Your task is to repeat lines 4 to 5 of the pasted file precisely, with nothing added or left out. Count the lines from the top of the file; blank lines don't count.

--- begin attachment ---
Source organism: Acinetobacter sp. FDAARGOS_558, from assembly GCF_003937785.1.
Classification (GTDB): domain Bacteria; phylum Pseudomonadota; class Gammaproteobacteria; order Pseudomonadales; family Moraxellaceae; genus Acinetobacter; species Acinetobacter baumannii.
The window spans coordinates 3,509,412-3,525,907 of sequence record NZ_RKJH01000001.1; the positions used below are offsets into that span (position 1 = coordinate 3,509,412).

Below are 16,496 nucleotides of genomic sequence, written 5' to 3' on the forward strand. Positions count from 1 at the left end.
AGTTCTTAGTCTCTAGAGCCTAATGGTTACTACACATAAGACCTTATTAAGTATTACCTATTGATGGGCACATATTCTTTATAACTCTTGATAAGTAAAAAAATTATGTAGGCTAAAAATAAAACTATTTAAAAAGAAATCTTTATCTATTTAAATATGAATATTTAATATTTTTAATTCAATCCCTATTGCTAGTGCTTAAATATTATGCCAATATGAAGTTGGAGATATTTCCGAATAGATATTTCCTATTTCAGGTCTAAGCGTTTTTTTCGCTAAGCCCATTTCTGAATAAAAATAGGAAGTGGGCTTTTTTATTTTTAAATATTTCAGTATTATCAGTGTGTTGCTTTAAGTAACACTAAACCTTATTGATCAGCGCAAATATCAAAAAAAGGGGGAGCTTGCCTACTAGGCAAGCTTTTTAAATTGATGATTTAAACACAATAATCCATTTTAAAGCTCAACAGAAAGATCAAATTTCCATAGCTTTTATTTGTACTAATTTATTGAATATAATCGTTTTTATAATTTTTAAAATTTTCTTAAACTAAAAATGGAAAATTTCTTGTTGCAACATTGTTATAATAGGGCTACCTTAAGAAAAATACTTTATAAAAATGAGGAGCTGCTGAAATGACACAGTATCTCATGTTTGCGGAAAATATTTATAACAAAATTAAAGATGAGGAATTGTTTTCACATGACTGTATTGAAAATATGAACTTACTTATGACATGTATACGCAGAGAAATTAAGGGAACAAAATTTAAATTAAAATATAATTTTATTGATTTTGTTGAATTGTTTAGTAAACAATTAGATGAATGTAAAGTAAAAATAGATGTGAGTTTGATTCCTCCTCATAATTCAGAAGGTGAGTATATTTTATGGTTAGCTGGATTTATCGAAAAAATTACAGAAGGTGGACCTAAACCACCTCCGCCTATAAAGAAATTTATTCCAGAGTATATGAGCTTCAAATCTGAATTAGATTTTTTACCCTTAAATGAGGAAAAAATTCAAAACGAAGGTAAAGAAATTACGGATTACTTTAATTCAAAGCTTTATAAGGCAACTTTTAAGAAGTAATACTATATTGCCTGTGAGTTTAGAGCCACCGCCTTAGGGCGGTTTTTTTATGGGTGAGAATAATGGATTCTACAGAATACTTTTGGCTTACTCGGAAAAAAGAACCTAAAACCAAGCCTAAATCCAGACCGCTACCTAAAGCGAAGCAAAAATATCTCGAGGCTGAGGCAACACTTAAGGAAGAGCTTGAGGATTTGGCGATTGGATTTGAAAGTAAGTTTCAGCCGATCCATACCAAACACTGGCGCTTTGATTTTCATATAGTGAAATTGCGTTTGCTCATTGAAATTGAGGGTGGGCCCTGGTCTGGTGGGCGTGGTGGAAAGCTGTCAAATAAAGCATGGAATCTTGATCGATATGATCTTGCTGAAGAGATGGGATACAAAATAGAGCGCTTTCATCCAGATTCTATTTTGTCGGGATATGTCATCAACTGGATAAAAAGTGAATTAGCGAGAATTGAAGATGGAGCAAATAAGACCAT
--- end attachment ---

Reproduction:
Below are 16,496 nucleotides of genomic sequence, written 5' to 3' on the forward strand. Positions count from 1 at the left end.
AGTTCTTAGTCTCTAGAGCCTAATGGTTACTACACATAAGACCTTATTAAGTATTACCTATTGATGGGCACATATTCTTTATAACTCTTGATAAGTAAAAAAATTATGTAGGCTAAAAATAAAACTATTTAAAAAGAAATCTTTATCTATTTAAATATGAATATTTAATATTTTTAATTCAATCCCTATTGCTAGTGCTTAAATATTATGCCAATATGAAGTTGGAGATATTTCCGAATAGATATTTCCTATTTCAGGTCTAAGCGTTTTTTTCGCTAAGCCCATTTCTGAATAAAAATAGGAAGTGGGCTTTTTTATTTTTAAATATTTCAGTATTATCAGTGTGTTGCTTTAAGTAACACTAAACCTTATTGATCAGCGCAAATATCAAAAAAAGGGGGAGCTTGCCTACTAGGCAAGCTTTTTAAATTGATGATTTAAACACAATAATCCATTTTAAAGCTCAACAGAAAGATCAAATTTCCATAGCTTTTATTTGTACTAATTTATTGAATATAATCGTTTTTATAATTTTTAAAATTTTCTTAAACTAAAAATGGAAAATTTCTTGTTGCAACATTGTTATAATAGGGCTACCTTAAGAAAAATACTTTATAAAAATGAGGAGCTGCTGAAATGACACAGTATCTCATGTTTGCGGAAAATATTTATAACAAAATTAAAGATGAGGAATTGTTTTCACATGACTGTATTGAAAATATGAACTTACTTATGACATGTATACGCAGAGAAATTAAGGGAACAAAATTTAAATTAAAATATAATTTTATTGATTTTGTTGAATTGTTTAGTAAACAATTAGATGAATGTAAAGTAAAAATAGATGTGAGTTTGATTCCTCCTCATAATTCAGAAGGTGAGTATATTTTATGGTTAGCTGGATTTATCGAAAAAATTACAGAAGGTGGACCTAAACCACCTCCGCCTATAAAGAAATTTATTCCAGAGTATATGAGCTTCAAATCTGAATTAGATTTTTTACCCTTAAATGAGGAAAAAATTCAAAACGAAGGTAAAGAAATTACGGATTACTTTAATTCAAAGCTTTATAAGGCAACTTTTAAGAAGTAATACTATATTGCCTGTGAGTTTAGAGCCACCGCCTTAGGGCGGTTTTTTTATGGGTGAGAATAATGGATTCTACAGAATACTTTTGGCTTACTCGGAAAAAAGAACCTAAAACCAAGCCTAAATCCAGACCGCTACCTAAAGCGAAGCAAAAATATCTCGAGGCTGAGGCAACACTTAAGGAAGAGCTTGAGGATTTGGCGATTGGATTTGAAAGTAAGTTTCAGCCGATCCATACCAAACACTGGCGCTTTGATTTTCATATAGTGAAATTGCGTTTGCTCATTGAAATTGAGGGTGGGCCCTGGTCTGGTGGGCGTGGTGGAAAGCTGTCAAATAAAGCATGGAATCTTGATCGATATGATCTTGCTGAAGAGATGGGATACAAAATAGAGCGCTTTCATCCAGATTCTATTTTGTCGGGATATGTCATCAACTGGATAAAAAGTGAATTAGCGAGAATTGAAGATGGAGCAAATAAGACCAT